Message 4 of 32
15 December 2009 at 3:30pm | IP Logged 
To be honest, I didn't find Pimsleur all too useful. When I moved to Japan at the early-intermediate stage and
found I had no conversational skills, I used a combination of audio training textbooks (there are a few in
Japanese only) and private tutoring.

My feeling for a Japanese beginner is to focus on any hiragana/kanji-based textbook and learn the basic
grammar and verb forms.

The intermediate stage of Japanese is quite long and will require a multi-pronged approach. I recommend a
"normal" textbook plus some kind of audio training and separate kanji drilling. You want to learn as much kanji
and vocabulary as possible during the intermediate stage. There are also a few very useful books that don't teach
Japanese so much as explain the concepts that are hard for foreigners. For example, Making Sense of Japanese
by Jay Rubin is a must.

Then for advanced Japanese, you can wade into Japanese TV, books, manga, etc. There are a few advanced
textbooks, but not many.



Edited by Captain Haddock on 15 December 2009 at 3:32pm

1 person has voted this message useful



sammiad
Newbie
United Kingdom
Joined 3540 days ago

26 posts - 28 votes
Studies: English*, Spanish, Japanese

 
 Message 5 of 32
16 December 2009 at 9:09pm | IP Logged 
With Christmas coming up I think ill be getting some books so hopefully they will add some missing pieces.
ill write down that "making sense..." book and look into it for the new year.

kanji training is the only thing that i've kindof got a handle on, i normally read a page or so , then see if later i can remember the kanji from the word. then write it down, then a third time later from the word write it on a flashcard. then add them to anki. unfortunately i tend to forget quite a few after a while and if i miss a few day i get 100+ cards (like today).

In the past ive tried looking for a local tutor but havent had any luck with someone who can come and teach me.
1 person has voted this message useful



jondesousa
Tetraglot
Senior Member
United States
goo.gl/Zgg3nRegistered users can see my Skype Name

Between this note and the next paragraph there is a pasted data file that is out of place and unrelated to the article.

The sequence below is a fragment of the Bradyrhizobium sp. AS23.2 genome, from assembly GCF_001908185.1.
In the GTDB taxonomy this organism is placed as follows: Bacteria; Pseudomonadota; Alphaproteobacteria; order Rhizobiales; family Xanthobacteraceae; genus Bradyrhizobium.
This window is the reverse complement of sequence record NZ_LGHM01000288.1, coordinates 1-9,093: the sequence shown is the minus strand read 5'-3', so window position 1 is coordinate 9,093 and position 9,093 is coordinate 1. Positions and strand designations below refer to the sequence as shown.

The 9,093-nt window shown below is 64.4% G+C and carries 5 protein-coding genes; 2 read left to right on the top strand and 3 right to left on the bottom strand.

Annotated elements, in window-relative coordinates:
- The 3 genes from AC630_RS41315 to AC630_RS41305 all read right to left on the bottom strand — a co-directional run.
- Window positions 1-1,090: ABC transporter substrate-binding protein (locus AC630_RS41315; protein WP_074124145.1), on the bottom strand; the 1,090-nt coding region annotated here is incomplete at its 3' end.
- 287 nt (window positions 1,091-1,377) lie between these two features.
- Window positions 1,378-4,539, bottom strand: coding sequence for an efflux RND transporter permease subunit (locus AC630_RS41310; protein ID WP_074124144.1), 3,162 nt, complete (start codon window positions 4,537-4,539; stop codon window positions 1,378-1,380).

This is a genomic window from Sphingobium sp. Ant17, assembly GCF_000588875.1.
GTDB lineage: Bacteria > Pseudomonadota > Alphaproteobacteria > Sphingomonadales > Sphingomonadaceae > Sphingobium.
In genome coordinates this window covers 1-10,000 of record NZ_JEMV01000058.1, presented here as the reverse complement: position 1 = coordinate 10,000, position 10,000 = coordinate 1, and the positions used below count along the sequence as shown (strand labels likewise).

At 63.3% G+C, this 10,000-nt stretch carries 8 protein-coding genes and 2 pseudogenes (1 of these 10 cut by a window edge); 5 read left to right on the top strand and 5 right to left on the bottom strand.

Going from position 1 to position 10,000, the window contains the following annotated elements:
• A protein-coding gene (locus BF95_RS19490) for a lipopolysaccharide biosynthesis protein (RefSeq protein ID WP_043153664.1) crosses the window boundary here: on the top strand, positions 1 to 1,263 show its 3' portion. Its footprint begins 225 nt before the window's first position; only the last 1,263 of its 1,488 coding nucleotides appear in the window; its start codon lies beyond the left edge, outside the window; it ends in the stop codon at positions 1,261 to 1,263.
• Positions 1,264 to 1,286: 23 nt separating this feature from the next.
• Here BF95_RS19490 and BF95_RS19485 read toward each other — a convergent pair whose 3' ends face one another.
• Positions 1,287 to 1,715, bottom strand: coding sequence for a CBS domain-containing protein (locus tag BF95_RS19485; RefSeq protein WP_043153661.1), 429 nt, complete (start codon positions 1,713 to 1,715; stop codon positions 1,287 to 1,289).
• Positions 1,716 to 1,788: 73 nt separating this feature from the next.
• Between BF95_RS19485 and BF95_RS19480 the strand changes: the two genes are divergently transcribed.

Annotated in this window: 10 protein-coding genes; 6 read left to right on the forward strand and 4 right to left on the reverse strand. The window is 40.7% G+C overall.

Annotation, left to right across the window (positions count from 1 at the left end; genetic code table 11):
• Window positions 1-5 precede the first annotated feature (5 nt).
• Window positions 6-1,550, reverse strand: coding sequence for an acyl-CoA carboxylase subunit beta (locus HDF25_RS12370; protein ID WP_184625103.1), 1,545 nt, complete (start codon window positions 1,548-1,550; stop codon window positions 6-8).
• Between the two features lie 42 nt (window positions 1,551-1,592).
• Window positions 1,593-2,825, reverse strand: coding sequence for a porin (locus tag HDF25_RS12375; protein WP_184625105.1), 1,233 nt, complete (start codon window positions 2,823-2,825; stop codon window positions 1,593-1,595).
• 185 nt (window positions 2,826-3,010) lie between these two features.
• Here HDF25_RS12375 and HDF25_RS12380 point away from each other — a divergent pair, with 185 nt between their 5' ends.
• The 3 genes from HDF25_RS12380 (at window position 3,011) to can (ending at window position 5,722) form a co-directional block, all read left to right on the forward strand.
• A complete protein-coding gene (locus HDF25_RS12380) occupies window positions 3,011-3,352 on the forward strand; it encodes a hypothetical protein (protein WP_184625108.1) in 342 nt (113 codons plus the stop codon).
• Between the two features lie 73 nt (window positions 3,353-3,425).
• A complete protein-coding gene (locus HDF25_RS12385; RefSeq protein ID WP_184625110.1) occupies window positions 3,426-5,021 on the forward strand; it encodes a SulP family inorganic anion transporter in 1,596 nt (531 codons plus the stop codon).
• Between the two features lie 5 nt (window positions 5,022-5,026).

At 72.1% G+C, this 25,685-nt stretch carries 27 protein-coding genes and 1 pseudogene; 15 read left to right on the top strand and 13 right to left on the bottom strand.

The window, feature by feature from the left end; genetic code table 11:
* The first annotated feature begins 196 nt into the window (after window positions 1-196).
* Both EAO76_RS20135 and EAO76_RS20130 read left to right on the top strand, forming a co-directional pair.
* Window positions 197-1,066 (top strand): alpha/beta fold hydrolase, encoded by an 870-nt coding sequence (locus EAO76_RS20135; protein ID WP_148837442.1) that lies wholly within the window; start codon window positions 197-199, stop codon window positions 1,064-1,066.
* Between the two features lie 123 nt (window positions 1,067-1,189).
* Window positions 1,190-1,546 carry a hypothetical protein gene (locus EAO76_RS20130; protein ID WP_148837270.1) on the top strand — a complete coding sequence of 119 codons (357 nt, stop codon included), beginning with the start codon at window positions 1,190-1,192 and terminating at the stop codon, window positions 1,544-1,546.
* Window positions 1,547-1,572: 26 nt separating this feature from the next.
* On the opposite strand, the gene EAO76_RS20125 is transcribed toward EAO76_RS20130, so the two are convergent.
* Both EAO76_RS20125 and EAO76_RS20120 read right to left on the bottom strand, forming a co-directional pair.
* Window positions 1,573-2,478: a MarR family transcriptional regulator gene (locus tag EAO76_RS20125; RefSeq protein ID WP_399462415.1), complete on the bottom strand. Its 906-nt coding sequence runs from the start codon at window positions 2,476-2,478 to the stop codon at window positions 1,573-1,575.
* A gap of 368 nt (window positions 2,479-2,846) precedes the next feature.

Joined 4345 days ago

227 posts - 297 votes 
Speaks: English*, Portuguese, Japanese, Esperanto
Studies: Latin, Mandarin, Spanish

 
 Message 6 of 32
16 December 2009 at 9:40pm | IP Logged 
sammiad,

I would highly recommend kanji.koohii.com if you need help remembering kanji. You can log in to a free account and look at stories created by other users who are also using the Heisig method. This website was indispensable when I began my kanji studies.

Best of luck.
1 person has voted this message useful



sammiad
Newbie
United Kingdom
Joined 3540 days ago

26 posts - 28 votes
Studies: English*, Spanish, Japanese

 
 Message 7 of 32
18 December 2009 at 3:26pm | IP Logged 
jondesousa, Thanks very much, I think I sometimes glide over the words and combine it with the line drawing of the kanji which is harder to remember if there iwnt a story involved, so i think ill have a look at some after ive registered.

And Captain Haddock, I already own that book and tried to read it but i got cofused near the start with the "ga" section, and filled it in the bookcase. It might have been a little advanced for me, and/or i started reading it expecting a clearer textbook.

A couple of days ago i made an effort to get some vocab down, using iversons method (involving writing and covering up and re writting) i havea growing list. 6 at a time, and kindof linked like seasons, plate and kitchen , road village . the kanji isnt linked with it but only on those words that i know.
Through someone elses link (i cant rmember who) i got to smart.fm and started 2001 kanji odyssey and japanese core 2000, which includes vocab, context in sentances, kanji spelling and plays whats said also. Ive not been using the site long and wondered does it review after a while ? Becuase i feel like i would need that.

Edited by sammiad on 18 December 2009 at 3:40pm

1 person has voted this message useful



jondesousa
Tetraglot
Senior Member
United States
goo.gl/Zgg3nRegistered users can see my Skype Name
Joined 4345 days ago

227 posts - 297 votes 
Speaks: English*, Portuguese, Japanese, Esperanto
Studies: Latin, Mandarin, Spanish

 
 Message 8 of 32
18 December 2009 at 3:41pm | IP Logged 
sammiad,

KO2001 is quite good. I enjoyed using it. I tried using smart.fm's Core2000 lists but I found that KO was a good start for now.

Could you post your experiences with Iverson's method as you progress? It is something that I have been meaning to try but haven't yet. I'd like to see another persons perspective on it as well.

Good luck and happy studying.


1 person has voted this message useful